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Author Topic: lmd18200 h-bridge question  (Read 2406 times)

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Offline szhangTopic starter

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lmd18200 h-bridge question
« on: October 18, 2008, 01:48:15 AM »
I am somewhat puzzled by the LMD18200's design decisions.  If you look at the truth table for PWM, you'll notice that if you hold brake low, dir to whatever, and pulse PWM, the driver'll pulse the motor when the PWM is high and short the motor when PWM is low (effectively braking the motor).  Can anyone enlighten me on why this is case instead of letting the motor coast while the control signal is low.

Here is the truth table for the LMD 18200

PWM   DIR     Brake     Active Drivers
H    |    H    |    L    |    Source 1, Sink 2
H    |    L    |    L    |    Sink 1, Source 2
L    |    X    |    L    |    Source 1, Source 2
H    |    H    |    H    |    Source 1, Source 2
H    |    L    |    H    |    Sink 1, Sink 2
L    |    X    |    H    |    NONE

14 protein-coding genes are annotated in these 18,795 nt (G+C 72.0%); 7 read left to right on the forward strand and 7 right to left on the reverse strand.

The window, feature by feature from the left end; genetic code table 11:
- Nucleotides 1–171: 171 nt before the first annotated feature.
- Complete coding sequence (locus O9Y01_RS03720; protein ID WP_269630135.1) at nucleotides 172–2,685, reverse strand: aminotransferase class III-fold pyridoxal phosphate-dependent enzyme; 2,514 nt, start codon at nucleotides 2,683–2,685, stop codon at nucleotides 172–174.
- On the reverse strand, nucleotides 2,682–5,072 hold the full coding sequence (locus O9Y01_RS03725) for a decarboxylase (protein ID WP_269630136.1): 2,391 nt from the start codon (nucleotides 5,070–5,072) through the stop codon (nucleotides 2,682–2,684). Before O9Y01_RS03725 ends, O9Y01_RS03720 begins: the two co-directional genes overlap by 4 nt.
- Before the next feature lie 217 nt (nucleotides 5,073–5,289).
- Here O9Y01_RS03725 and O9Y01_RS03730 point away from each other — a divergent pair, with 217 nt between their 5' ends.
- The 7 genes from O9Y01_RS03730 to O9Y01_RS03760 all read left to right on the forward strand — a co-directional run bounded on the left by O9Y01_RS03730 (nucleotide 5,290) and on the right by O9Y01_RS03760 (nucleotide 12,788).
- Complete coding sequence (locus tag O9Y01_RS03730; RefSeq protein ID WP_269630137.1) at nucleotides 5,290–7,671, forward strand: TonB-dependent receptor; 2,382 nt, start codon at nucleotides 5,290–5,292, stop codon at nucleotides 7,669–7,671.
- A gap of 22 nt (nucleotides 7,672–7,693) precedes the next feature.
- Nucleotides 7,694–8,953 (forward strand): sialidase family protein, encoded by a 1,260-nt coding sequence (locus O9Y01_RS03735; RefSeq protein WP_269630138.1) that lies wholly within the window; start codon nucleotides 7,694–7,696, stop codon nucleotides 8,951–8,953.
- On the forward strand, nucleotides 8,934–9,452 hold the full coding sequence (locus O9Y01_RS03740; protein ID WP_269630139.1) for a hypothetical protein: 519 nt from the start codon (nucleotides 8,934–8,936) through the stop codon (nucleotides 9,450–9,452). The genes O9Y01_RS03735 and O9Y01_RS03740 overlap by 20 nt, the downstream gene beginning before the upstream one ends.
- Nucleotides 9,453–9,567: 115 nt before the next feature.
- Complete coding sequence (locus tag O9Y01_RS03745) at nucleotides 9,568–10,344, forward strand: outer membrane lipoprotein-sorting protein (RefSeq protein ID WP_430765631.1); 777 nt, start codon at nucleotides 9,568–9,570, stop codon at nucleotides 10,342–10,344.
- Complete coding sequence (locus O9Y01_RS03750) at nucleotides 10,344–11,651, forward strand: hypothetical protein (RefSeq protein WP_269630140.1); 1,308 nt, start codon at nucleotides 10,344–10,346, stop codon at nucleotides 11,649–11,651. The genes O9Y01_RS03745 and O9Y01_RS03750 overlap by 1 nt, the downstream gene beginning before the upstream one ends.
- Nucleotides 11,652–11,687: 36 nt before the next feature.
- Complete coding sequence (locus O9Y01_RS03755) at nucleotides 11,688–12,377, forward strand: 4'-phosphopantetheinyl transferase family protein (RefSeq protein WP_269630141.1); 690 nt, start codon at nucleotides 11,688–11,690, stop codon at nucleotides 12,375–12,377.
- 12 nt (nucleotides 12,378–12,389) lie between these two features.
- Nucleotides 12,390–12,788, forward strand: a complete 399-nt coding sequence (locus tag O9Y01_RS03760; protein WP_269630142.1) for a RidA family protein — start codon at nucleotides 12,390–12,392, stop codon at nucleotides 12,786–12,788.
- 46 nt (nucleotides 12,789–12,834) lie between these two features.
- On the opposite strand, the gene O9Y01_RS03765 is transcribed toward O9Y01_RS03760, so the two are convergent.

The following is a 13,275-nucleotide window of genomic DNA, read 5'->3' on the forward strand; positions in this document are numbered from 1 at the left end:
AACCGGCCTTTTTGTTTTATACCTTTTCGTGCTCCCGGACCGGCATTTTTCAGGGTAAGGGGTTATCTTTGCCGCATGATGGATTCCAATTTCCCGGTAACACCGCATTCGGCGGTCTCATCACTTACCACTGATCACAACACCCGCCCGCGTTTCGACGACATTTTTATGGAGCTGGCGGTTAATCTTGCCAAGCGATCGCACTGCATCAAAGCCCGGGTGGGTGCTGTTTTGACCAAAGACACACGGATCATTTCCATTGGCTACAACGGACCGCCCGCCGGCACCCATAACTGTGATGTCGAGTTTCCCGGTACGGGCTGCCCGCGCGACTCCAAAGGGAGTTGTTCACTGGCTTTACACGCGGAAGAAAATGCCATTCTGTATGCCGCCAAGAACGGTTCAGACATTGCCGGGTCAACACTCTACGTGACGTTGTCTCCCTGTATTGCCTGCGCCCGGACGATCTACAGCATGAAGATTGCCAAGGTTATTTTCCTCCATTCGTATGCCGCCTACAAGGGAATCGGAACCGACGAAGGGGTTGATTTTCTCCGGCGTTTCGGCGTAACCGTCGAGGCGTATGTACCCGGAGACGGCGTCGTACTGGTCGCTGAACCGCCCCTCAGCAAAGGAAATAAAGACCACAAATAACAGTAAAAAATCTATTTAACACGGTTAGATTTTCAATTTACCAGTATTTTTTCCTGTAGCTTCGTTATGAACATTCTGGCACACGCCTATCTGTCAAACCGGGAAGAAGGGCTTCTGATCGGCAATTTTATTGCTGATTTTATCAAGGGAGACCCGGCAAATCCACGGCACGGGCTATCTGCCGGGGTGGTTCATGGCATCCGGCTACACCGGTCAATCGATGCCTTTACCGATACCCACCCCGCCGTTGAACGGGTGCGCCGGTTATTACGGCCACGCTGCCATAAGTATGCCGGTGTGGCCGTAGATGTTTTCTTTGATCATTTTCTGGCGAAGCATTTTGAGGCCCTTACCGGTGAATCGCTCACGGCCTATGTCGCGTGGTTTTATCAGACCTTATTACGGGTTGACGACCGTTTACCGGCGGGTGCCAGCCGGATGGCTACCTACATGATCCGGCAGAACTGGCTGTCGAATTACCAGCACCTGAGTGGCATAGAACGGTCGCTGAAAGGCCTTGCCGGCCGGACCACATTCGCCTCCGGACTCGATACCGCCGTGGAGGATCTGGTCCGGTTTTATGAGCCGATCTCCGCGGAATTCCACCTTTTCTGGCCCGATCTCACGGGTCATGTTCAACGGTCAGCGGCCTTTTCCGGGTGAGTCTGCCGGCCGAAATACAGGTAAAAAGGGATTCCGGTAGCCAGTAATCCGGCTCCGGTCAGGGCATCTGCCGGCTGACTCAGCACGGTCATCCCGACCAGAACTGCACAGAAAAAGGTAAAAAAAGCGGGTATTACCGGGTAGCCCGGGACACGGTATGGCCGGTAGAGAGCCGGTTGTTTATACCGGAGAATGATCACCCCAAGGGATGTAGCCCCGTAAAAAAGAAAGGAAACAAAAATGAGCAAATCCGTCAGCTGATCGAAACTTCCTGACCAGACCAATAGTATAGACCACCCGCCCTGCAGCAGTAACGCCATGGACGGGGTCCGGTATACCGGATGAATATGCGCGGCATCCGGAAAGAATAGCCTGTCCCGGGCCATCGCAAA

Offline Soeren

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Re: lmd18200 h-bridge question
« Reply #1 on: October 21, 2008, 04:11:51 PM »
Can anyone enlighten me on why this is case instead of letting the motor coast while the control signal is low.
It is for tighter control (but it is a more power hungry method).

If you want it to coast instead, just invert the PWM signal and feed it to the brake input - the inversion needs to have a propagation delay of at least 1Ás (could be done by eg. the PWM signal feeding an R/C circuit of 1kOhm/1nF respectively, before going to an inverter with a schmitt trigger input).
If you want to retain the brake function, it can be done with a bit of logic.
If you drive the LMD18200 from a Ácontroller, this can all be done in software.
Regards,
S°ren

A rather fast and fairly heavy robot with quite large wheels needs what? A lot of power?
Please remember...
Engineering is based on numbers - not adjectives

 


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